Isn’t that the role of the Crown Prosecution Service?

        • Jon Sorensen

          First you claim that “Evidence seems to have nothing to do with it”. Now you change the story. Christians are so keen to defend their leaders no matter what. Shows the danger of religion….

          • Politically__Incorrect

            The whole point of this article is that the man has been found guilty without any of the evidence being tested in court. That is what is dangerous. You seem to be saying that the courts and the legal system have no purpose and a person should be convicted on allegations alone.

          • Jon Sorensen

            “found guilty” by who?

          • Politically__Incorrect

            By those who want to find him guilty, like the media. That’s the same media that says that those held in Guantanamo should have been given a proper trial (something I agree with). So if due process is good enough for alleged terrorists, then it’s good enough for alleged paedophiles too.

          • Jon Sorensen

            So tabloid media needed headlines. What else is new. Christian media and blogs seem to support him, so Christians have not found him guilty neither has court system. Well those held in Guantanamo never got due process either.

          • Politically__Incorrect

            Nobody on this site has categorically said he is innocent. What many have said is that since the truth will never be known, it should be treated as inconclusive. Our legal system is based on the premise we are innocent until proven guilty. If we change it to “guilty until proven innocent” then we are heading towards totalitarianism.

          • Jon Sorensen

            But people like you keep on claiming that “Evidence seems to have nothing to do with it” in his defense…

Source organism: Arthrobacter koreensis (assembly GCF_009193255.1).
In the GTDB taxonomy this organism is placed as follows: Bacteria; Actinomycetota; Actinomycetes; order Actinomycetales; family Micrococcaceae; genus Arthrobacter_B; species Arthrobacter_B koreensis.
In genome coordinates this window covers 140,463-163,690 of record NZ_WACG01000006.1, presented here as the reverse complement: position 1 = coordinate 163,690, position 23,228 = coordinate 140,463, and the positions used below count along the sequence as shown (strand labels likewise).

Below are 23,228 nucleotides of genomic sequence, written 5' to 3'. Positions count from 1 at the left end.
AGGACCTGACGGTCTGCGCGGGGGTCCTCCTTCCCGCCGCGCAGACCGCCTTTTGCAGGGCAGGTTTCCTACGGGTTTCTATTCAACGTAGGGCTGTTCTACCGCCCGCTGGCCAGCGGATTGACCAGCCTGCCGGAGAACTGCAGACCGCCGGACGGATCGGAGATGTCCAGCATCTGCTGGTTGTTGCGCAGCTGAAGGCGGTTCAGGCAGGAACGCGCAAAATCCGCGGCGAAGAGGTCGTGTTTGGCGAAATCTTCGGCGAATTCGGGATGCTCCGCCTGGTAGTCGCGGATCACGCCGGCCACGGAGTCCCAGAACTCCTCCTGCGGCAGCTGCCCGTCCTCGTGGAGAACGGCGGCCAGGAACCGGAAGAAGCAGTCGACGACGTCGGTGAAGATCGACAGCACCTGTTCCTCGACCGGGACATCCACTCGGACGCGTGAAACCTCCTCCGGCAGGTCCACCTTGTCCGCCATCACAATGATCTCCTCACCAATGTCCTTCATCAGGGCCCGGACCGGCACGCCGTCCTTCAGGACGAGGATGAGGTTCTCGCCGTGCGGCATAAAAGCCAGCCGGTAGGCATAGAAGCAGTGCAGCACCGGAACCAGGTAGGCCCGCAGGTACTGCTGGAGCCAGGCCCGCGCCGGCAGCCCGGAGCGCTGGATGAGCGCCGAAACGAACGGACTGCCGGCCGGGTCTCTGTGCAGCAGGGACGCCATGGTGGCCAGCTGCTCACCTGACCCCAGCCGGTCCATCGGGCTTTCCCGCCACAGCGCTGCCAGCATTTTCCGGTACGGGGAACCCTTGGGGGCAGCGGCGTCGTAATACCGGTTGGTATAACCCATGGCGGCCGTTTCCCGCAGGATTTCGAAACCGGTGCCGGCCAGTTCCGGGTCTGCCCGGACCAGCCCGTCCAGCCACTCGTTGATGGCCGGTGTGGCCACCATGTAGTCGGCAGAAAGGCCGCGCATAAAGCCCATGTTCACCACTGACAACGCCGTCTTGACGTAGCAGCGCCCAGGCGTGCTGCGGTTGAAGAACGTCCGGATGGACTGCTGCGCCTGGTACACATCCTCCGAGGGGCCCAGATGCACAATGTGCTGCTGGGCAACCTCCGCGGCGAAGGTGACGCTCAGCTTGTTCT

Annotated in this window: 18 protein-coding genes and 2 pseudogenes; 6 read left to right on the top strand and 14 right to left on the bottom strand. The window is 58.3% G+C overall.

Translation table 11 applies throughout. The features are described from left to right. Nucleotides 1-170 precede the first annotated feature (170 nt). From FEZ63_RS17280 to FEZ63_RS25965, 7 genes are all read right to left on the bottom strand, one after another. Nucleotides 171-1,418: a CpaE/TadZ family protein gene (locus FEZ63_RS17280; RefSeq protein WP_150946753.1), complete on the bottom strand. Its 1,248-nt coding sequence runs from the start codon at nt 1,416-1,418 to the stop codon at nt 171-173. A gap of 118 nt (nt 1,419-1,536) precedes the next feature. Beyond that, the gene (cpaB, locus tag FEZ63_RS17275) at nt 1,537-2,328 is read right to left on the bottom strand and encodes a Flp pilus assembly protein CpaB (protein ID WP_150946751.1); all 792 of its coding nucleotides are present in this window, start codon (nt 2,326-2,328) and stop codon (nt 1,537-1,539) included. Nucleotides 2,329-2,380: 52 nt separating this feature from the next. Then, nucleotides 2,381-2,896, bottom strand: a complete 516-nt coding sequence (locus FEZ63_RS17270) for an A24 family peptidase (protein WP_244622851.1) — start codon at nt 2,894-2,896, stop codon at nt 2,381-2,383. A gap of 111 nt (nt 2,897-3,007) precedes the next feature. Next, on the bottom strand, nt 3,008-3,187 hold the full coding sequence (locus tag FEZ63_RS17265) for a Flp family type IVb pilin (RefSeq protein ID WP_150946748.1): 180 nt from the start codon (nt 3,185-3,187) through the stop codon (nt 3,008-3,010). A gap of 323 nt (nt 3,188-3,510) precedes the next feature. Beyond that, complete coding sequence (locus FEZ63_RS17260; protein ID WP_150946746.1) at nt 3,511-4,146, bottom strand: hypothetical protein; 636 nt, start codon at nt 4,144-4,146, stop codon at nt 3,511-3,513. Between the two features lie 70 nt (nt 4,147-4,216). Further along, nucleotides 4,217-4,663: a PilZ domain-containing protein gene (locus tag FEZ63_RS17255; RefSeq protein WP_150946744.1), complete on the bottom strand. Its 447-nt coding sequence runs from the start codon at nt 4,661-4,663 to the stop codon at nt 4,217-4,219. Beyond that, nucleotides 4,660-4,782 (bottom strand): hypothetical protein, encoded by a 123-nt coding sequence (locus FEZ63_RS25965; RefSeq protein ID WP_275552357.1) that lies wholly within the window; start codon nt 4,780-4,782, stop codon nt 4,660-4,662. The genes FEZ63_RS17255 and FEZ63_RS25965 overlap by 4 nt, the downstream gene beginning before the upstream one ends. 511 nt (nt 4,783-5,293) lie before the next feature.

• Politically__Incorrect

            Yes I do, because that evidence has not been scrutinised. There is therefore no certainty that it is even reliable. As in many cases of rape, there are plenty of allegations, but the evidence just doesn’t seem to convince the jury in the majority of cases.

          • Jon Sorensen

            you claim “Evidence seems to have nothing to do with it”.
            “police concluded that there was sufficient evidence”

          • Pubcrawler

            Sufficient for what, though?

            “Following a meeting between the survivor and Sussex police in 2013, it was confirmed by the police that the information obtained from their enquiries would have justified, had he still been alive, Bishop Bell’s arrest and interview, on suspicion of serious sexual offences, followed by release on bail, further enquiries and the subsequent submission of a police report to the CPS.”

            Not a conviction and so, until tested, not sufficient for a damnatio memoriae.

          • CliveM

            “, it was confirmed by the police that the information obtained from their enquiries would have justified, had he still been alive, Bishop Bell’s arrest and interview, on suspicion of serious sexual offences, followed by release on bail, further enquiries and the subsequent submission of a police report to the CPS.”

            Interesting. So without speaking to the Bishop, based simply on a meeting with the accuser, the Police decided that there was already enough evidence to arrest and for a report to be submitted to the CPS.

            The Police seem to be jumping to all sort of conclusions these days. Especially when the accused are safely dead and can’t respond. Thinking Met and it’s Westminster Paedophile Ring investigation here.